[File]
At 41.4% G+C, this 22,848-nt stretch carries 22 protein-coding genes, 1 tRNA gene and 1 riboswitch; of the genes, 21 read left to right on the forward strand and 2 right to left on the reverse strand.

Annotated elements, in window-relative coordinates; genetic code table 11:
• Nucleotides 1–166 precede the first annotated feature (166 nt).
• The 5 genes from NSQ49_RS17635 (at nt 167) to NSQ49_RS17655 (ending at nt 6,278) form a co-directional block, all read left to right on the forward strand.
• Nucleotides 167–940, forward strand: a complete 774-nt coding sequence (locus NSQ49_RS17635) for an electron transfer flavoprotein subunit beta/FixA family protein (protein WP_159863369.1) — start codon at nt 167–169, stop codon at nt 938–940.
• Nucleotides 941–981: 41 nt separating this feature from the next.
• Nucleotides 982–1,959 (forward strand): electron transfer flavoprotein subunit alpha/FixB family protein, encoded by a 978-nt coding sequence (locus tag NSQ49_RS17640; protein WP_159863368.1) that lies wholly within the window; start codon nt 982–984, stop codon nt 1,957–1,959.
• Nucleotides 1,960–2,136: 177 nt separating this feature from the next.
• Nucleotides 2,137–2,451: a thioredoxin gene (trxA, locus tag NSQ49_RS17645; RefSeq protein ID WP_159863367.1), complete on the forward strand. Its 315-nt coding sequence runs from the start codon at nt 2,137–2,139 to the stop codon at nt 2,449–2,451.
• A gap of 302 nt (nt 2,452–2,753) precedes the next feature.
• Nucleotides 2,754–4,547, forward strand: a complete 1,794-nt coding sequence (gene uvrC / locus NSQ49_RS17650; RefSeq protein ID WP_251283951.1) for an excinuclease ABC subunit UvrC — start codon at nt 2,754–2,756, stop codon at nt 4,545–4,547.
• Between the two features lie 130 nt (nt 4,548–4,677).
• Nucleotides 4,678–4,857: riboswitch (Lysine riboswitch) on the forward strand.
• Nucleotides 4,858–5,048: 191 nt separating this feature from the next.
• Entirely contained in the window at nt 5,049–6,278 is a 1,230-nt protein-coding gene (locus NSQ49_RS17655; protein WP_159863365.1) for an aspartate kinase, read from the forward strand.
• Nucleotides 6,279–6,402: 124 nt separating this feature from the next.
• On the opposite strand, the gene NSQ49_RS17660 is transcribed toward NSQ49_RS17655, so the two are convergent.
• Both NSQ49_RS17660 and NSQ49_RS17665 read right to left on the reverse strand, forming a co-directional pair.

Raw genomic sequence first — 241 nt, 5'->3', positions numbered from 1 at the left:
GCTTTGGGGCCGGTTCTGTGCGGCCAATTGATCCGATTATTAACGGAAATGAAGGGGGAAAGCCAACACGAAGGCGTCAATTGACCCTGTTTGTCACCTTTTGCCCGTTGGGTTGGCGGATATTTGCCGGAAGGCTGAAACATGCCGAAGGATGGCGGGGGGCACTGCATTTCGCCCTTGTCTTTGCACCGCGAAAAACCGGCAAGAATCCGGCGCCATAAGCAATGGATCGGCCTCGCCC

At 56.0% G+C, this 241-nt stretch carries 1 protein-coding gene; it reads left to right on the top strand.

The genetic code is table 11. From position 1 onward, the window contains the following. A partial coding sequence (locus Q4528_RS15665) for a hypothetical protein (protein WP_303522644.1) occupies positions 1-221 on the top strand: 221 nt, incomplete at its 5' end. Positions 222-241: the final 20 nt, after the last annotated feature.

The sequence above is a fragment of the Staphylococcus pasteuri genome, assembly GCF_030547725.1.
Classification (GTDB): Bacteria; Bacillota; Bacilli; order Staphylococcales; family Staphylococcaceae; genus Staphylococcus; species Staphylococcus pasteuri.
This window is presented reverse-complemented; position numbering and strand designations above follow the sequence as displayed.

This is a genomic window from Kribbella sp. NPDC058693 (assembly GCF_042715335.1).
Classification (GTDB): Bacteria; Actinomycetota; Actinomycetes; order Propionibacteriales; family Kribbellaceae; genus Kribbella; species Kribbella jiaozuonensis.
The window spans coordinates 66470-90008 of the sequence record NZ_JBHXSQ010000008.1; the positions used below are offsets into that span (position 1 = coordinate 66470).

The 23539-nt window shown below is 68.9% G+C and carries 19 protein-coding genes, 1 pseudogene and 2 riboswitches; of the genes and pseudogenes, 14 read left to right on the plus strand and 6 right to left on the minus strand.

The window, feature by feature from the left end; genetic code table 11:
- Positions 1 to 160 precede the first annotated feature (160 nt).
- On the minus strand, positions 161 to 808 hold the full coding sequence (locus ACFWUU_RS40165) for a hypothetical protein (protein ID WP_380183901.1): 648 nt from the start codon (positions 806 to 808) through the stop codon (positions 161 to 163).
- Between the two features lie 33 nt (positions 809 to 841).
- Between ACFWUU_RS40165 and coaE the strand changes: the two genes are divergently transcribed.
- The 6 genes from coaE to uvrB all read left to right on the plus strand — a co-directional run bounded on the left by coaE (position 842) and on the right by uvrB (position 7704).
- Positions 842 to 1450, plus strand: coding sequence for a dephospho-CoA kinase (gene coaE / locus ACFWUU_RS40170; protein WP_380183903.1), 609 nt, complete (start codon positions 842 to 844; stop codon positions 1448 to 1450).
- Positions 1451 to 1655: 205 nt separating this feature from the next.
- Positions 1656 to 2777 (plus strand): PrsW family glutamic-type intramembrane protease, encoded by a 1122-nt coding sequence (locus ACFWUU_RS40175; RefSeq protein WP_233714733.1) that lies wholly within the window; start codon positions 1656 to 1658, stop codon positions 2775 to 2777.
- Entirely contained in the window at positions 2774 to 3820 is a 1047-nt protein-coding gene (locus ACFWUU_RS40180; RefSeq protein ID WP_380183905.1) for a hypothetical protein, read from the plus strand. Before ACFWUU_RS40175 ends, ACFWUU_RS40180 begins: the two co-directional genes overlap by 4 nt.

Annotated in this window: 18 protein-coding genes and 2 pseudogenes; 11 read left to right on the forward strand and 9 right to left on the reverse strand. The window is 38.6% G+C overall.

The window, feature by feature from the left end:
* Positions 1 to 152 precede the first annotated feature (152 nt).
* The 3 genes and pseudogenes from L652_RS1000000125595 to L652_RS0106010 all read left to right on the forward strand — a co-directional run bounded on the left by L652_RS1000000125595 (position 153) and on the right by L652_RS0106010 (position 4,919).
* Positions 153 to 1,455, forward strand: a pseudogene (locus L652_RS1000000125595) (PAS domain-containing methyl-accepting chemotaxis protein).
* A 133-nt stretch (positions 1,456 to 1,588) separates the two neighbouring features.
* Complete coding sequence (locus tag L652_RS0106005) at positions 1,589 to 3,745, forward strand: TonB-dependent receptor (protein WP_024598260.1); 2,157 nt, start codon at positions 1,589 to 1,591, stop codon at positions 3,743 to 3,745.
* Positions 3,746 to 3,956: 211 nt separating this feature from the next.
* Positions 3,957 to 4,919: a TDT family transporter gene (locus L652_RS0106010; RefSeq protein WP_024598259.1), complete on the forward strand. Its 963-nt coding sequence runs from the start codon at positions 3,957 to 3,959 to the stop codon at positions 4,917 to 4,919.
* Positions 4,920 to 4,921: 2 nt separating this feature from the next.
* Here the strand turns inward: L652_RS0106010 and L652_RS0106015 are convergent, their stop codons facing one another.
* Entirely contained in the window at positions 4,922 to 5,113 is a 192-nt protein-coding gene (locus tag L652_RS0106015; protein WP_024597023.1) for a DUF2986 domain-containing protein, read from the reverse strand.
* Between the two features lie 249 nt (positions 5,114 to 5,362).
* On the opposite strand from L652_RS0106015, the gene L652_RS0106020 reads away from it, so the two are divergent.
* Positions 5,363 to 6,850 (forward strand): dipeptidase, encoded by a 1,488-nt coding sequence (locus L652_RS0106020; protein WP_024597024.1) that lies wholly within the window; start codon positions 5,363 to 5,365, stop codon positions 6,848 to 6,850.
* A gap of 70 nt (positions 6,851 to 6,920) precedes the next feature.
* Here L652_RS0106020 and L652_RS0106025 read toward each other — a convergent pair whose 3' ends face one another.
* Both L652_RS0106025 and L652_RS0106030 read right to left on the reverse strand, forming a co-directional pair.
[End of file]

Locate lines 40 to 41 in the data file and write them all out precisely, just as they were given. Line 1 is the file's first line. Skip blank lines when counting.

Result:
Annotated in this window: 18 protein-coding genes and 2 pseudogenes; 11 read left to right on the forward strand and 9 right to left on the reverse strand. The window is 38.6% G+C overall.

The window, feature by feature from the left end: